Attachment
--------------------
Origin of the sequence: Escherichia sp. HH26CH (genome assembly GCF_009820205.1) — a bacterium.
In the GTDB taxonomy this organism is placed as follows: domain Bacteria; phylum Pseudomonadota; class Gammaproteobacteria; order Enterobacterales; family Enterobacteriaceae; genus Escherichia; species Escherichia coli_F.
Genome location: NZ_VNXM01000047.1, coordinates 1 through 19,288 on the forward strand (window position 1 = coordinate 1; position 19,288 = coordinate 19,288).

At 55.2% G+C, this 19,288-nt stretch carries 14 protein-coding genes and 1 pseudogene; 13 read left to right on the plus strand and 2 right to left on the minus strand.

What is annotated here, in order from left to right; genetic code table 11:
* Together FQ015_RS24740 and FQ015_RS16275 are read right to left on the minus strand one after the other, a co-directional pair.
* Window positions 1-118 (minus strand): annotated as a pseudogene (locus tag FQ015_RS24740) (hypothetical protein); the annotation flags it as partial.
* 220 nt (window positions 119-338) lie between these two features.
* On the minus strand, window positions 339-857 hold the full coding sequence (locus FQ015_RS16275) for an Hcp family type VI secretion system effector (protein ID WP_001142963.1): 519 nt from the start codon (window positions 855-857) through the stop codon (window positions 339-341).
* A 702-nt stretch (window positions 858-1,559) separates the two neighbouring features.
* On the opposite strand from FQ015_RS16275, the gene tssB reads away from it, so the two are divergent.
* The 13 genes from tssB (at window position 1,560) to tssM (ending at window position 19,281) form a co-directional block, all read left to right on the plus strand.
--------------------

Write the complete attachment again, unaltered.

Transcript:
Origin of the sequence: Escherichia sp. HH26CH (genome assembly GCF_009820205.1) — a bacterium.
In the GTDB taxonomy this organism is placed as follows: domain Bacteria; phylum Pseudomonadota; class Gammaproteobacteria; order Enterobacterales; family Enterobacteriaceae; genus Escherichia; species Escherichia coli_F.
Genome location: NZ_VNXM01000047.1, coordinates 1 through 19,288 on the forward strand (window position 1 = coordinate 1; position 19,288 = coordinate 19,288).

At 55.2% G+C, this 19,288-nt stretch carries 14 protein-coding genes and 1 pseudogene; 13 read left to right on the plus strand and 2 right to left on the minus strand.

What is annotated here, in order from left to right; genetic code table 11:
* Together FQ015_RS24740 and FQ015_RS16275 are read right to left on the minus strand one after the other, a co-directional pair.
* Window positions 1-118 (minus strand): annotated as a pseudogene (locus tag FQ015_RS24740) (hypothetical protein); the annotation flags it as partial.
* 220 nt (window positions 119-338) lie between these two features.
* On the minus strand, window positions 339-857 hold the full coding sequence (locus FQ015_RS16275) for an Hcp family type VI secretion system effector (protein ID WP_001142963.1): 519 nt from the start codon (window positions 855-857) through the stop codon (window positions 339-341).
* A 702-nt stretch (window positions 858-1,559) separates the two neighbouring features.
* On the opposite strand from FQ015_RS16275, the gene tssB reads away from it, so the two are divergent.
* The 13 genes from tssB (at window position 1,560) to tssM (ending at window position 19,281) form a co-directional block, all read left to right on the plus strand.